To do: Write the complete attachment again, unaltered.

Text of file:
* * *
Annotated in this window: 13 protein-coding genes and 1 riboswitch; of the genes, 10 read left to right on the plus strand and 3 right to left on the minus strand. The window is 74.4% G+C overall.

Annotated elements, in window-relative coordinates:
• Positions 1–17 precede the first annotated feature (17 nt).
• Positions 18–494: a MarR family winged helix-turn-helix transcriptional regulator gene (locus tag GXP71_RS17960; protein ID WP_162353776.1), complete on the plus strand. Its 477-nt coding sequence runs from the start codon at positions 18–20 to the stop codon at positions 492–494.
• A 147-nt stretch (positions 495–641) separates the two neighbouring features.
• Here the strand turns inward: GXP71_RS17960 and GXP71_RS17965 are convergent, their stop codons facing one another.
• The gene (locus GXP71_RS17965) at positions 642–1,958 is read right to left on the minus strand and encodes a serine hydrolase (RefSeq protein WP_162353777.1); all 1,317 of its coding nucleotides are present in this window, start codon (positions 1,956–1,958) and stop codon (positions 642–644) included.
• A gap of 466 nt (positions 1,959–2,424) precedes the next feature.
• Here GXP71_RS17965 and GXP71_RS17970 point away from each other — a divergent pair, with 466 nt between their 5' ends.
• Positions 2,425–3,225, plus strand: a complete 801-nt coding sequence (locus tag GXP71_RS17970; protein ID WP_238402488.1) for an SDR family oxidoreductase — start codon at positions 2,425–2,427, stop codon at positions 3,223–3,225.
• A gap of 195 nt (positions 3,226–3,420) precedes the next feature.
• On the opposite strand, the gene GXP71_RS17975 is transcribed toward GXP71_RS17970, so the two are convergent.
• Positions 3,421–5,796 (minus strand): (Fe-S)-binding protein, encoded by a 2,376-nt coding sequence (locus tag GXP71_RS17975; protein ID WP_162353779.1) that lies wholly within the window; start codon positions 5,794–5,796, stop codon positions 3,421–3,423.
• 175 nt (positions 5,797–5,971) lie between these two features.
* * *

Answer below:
Annotated in this window: 13 protein-coding genes and 1 riboswitch; of the genes, 10 read left to right on the plus strand and 3 right to left on the minus strand. The window is 74.4% G+C overall.

Annotated elements, in window-relative coordinates:
• Positions 1–17 precede the first annotated feature (17 nt).
• Positions 18–494: a MarR family winged helix-turn-helix transcriptional regulator gene (locus tag GXP71_RS17960; protein ID WP_162353776.1), complete on the plus strand. Its 477-nt coding sequence runs from the start codon at positions 18–20 to the stop codon at positions 492–494.
• A 147-nt stretch (positions 495–641) separates the two neighbouring features.
• Here the strand turns inward: GXP71_RS17960 and GXP71_RS17965 are convergent, their stop codons facing one another.
• The gene (locus GXP71_RS17965) at positions 642–1,958 is read right to left on the minus strand and encodes a serine hydrolase (RefSeq protein WP_162353777.1); all 1,317 of its coding nucleotides are present in this window, start codon (positions 1,956–1,958) and stop codon (positions 642–644) included.
• A gap of 466 nt (positions 1,959–2,424) precedes the next feature.
• Here GXP71_RS17965 and GXP71_RS17970 point away from each other — a divergent pair, with 466 nt between their 5' ends.
• Positions 2,425–3,225, plus strand: a complete 801-nt coding sequence (locus tag GXP71_RS17970; protein ID WP_238402488.1) for an SDR family oxidoreductase — start codon at positions 2,425–2,427, stop codon at positions 3,223–3,225.
• A gap of 195 nt (positions 3,226–3,420) precedes the next feature.
• On the opposite strand, the gene GXP71_RS17975 is transcribed toward GXP71_RS17970, so the two are convergent.
• Positions 3,421–5,796 (minus strand): (Fe-S)-binding protein, encoded by a 2,376-nt coding sequence (locus tag GXP71_RS17975; protein ID WP_162353779.1) that lies wholly within the window; start codon positions 5,794–5,796, stop codon positions 3,421–3,423.
• 175 nt (positions 5,797–5,971) lie between these two features.